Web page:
It sounds crazy, doesn’t it – and not something any of us would do deliberately.  But, across the world, that is what the human race is doing.  

OK, it’s not quite half. It’s actually 44%, which is still an eye-watering proportion.  44% of all the bread we produce is not eaten, at all.   

That is why Toast Ale was born. Set up in 2016, it sells delicious, award-winning beer using surplus bread and its open-source recipe has inspired brewers from South Africa and Iceland to Brazil and New York. Its BHAG – its Big Hairy Audacious Goal – is to convert the whole of the UK’s brewing industry to its way of thinking in the next 15 years. So, whenever we raise our glass, we’ll all be helping to save the planet.  

Rob Wilson is Toast Ale’s CEO. Before he joined the Toast team, he’d already got a serious track record in social entrepreneurship. This includes spending his ‘mega-moon-honey-moon’ in Africa, gathering stories about other inspirational entrepreneurs with his wife.   

Get ready for a life-enhancing conversation, which encourages us all to have fun as we help build a better future for planet earth. 

Episode 48 James Mansfield
Field and Flower – grass fed meat by post

James Mansfield, is a master at learning on the job. When he and James Flower, a friend from agricultural college, decided to set up their meat box business, both of them had to perfect the art of butchery from a standing start. They also had to scale up their culinary skills very rapidly, so they could serve mouth-watering dishes to 2,000 VIP guests at Richard Branson’s V Festival.  

I was excited to chat to James since with alot of press recently about eating less meat for the sake of planet earth, I was intrigued to explore some issues around what good and bad practise looks like.  Is it a case of eating no meat, or eating better meat.  Caring more about animal welfare and recognising that how the animals we eat are cared for, what they eat and what drugs they take must surely be part of the informed conversation.  These could be tricky things to ask a butcher, but as expected James was engaging, knowledgeable and happy to educate.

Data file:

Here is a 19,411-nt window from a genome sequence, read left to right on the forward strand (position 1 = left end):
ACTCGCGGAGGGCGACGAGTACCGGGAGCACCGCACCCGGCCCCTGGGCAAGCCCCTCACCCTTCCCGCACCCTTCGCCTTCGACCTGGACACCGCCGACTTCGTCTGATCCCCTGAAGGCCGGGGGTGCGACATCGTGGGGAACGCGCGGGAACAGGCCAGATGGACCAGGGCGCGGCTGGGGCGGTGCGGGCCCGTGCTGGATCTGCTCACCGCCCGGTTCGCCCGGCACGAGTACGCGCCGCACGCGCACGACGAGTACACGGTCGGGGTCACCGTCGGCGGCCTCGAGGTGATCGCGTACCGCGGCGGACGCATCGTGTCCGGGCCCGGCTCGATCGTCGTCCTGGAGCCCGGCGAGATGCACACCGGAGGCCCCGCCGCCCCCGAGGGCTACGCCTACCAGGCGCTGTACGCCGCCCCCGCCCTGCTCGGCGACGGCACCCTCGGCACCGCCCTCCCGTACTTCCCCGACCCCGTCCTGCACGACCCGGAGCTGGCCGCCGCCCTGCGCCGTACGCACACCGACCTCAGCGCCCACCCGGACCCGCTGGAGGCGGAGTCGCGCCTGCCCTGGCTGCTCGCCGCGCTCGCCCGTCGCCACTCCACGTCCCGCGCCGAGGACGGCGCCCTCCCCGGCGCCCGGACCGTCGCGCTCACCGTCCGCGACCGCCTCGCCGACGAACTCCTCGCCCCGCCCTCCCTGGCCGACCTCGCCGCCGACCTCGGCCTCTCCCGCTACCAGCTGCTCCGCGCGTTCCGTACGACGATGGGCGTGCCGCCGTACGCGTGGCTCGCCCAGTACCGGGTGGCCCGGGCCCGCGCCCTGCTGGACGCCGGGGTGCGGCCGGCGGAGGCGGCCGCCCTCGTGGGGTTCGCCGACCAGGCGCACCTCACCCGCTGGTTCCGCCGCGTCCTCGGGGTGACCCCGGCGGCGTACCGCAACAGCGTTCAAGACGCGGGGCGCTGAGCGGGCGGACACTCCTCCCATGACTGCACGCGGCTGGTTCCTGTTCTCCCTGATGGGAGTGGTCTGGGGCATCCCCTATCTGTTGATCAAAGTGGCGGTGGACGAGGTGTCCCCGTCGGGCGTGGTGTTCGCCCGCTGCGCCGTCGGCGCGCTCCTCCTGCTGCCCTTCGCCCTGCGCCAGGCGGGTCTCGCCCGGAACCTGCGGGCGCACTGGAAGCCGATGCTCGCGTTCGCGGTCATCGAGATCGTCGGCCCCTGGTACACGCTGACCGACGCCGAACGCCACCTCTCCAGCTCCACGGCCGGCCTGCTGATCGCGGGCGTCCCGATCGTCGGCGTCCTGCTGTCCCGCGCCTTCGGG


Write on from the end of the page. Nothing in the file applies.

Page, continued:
This willingness to jump in at the deep end and learn on the go partly explains why ‘field&flower’  is so successful today. It’s also because they’ve stuck to their principles: only supplying traditionally reared grass-fed beef, along with free range poultry, pork and lamb. It won’t surprise you to know that they’ve designed their own box packaging too, which is more environmentally friendly than the traditional poly box.  

As you’ll hear now, James’ hospitality career began in the same ‘nought-to-sixty’ vein, front of house at one of London’s most famous restaurants. 

Episode 47 Griff Holland
Co-founder of Friska

Griff Holland, co founder of Friska, epitomises the enthusiasm and energy you all too often find in some of the awesome humans of hospitality.  Spending a couple of ours in Griff’s company was an utter pleasure.  His level of obsession about just the right amount of avocado that should be any one bite of a sandwich reminded me of why a life of hospitality is so all consuming and almost impossible to nail.  So many details to obsess about. 

One of the great things about setting up a food or drink business is that you have the perfect reason to test – and taste – lots of edible things, in the name of market research.    

Griff, took the work of testing and tasting to impressive (possibly obsessive) extremes. Whether it was offering samples of five different types of chai to fellow diners in India or quizzing American tourists in Vietnam about their lunch habits back home,  Griff was relentless in his quest to work out what makes us feel really good when we go out to eat.  

And his research paid off, because, right from the start the ‘Feel Good Food’ vision of Friska has impressed a succession of funders and has gained a loyal following in Bristol and Manchester. 

But, as you’ll hear, Griff, and his co-founder Ed Brown, have learned hard  lessons too – including the importance of serving great coffee and  having something familiar, like a chicken sandwich, on the menu.